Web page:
A $200 million market is so small as to be beneath most readers’ notice, except when its has the potential to escalate frictions between the US and China. The US has been selectively investigating markets where the Chinese are purported to be engaging in anti-competitive practices and taking action. The first salvo occurred last September, the US imposed tariffs on Chinese tires, a $1.3 billion market. China reacted quickly and badly, launching investigations into US auto parts and chickens ($1.2 billion). In the last six months, the US found that China has dumped $2.8 billion of tubular steel, as well as stainless steel pipe. Geither was under pressure from Congress to brand China a currency manipulator in April, and the Chinese made it abundantly clear they would retaliate in some fashion. Geithner managed to put off taking action till the next certification date, in October. For now, the tit for tat seems measured, even if both sides are increasingly agitated.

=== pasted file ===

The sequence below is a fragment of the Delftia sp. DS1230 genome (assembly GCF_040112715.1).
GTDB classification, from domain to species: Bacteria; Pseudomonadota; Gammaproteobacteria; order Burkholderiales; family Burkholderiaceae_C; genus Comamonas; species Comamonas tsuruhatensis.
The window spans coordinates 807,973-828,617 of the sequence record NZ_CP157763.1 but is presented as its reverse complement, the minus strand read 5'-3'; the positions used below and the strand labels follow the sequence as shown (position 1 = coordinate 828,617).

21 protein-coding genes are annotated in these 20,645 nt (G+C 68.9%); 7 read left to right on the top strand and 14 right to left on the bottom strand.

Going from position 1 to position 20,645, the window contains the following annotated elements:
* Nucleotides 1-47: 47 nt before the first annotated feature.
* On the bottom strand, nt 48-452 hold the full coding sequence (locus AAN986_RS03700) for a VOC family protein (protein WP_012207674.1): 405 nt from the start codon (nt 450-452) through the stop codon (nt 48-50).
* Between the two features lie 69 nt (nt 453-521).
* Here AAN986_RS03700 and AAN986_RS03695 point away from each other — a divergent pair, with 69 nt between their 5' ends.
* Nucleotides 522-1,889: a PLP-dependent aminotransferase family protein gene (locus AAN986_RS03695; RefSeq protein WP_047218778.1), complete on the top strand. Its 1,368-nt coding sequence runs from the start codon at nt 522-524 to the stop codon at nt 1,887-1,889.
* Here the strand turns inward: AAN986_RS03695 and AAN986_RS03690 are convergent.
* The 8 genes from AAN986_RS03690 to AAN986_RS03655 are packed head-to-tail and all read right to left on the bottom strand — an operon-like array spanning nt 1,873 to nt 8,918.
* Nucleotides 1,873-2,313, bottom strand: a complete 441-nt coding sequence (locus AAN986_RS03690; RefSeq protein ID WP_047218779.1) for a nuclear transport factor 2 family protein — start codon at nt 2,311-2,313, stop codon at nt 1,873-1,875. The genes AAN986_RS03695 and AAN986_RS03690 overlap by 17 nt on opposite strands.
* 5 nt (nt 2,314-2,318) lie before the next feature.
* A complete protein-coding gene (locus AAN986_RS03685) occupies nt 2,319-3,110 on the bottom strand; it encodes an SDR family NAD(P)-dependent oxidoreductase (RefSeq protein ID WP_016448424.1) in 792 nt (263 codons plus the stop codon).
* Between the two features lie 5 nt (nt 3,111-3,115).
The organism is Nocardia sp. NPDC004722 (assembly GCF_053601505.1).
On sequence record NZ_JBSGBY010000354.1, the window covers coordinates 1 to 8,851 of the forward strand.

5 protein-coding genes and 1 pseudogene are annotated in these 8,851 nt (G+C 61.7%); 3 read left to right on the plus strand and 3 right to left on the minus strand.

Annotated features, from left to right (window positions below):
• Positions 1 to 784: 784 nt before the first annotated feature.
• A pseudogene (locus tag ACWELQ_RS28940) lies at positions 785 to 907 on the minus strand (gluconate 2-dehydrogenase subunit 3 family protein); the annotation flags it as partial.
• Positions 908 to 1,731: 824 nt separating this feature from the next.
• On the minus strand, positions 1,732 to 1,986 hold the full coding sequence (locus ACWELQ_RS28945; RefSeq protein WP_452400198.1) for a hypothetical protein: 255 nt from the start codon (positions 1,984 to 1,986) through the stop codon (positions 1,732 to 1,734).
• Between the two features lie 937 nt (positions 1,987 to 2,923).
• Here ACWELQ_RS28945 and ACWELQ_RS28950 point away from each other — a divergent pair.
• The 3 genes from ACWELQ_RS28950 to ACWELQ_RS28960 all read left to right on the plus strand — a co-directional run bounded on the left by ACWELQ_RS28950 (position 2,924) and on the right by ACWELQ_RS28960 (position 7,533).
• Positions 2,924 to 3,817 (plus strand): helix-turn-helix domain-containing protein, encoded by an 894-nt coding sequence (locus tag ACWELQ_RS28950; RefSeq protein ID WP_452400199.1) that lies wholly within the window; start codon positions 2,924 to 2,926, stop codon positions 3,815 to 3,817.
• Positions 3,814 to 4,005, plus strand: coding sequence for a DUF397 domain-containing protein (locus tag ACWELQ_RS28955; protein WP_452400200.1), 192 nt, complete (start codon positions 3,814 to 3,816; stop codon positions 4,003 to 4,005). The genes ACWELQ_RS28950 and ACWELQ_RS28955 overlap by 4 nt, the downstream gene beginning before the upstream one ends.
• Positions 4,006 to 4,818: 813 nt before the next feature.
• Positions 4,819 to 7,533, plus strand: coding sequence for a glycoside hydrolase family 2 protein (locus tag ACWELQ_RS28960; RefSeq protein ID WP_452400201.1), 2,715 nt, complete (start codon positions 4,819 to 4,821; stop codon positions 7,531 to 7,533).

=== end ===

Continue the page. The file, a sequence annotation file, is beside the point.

The latest contretemps is over steel drill pipe. From the Wall Street Journal:
In a move that could escalate trade tensions between the U.S. and China, the Department of Commerce found that Chinese drill-pipe makers were selling roughly $200 million of pipes in the U.S. for less than their market value.
The ruling, while preliminary, places a 15.7% subsidy on finished and unfinished drill pipe, mainly used for oil and natural gas extraction, coming into U.S. ports beginning Wednesday. The subsidy is applied to the selling price of the pipe, not including ocean freight or insurance….
The drill pipes in the latest case are used on both offshore and onshore rigs drilling for oil and natural gas. Drilling contractors such as Transocean Ltd., Helmerich & Payne Inc. and Patterson-UTI, as opposed to oil and natural gas companies, purchase this type of pipe. The pipes, depending on their uses, can sell for $3,000 to $6,000 a short ton, making them one of the most expensive pipes steelmakers can sell.
The U.S. is one of the largest markets for drill pipe. Even though there are other countries that produce more oil than the U.S., many of them need far fewer operating drill rigs, because each rig produces much more oil.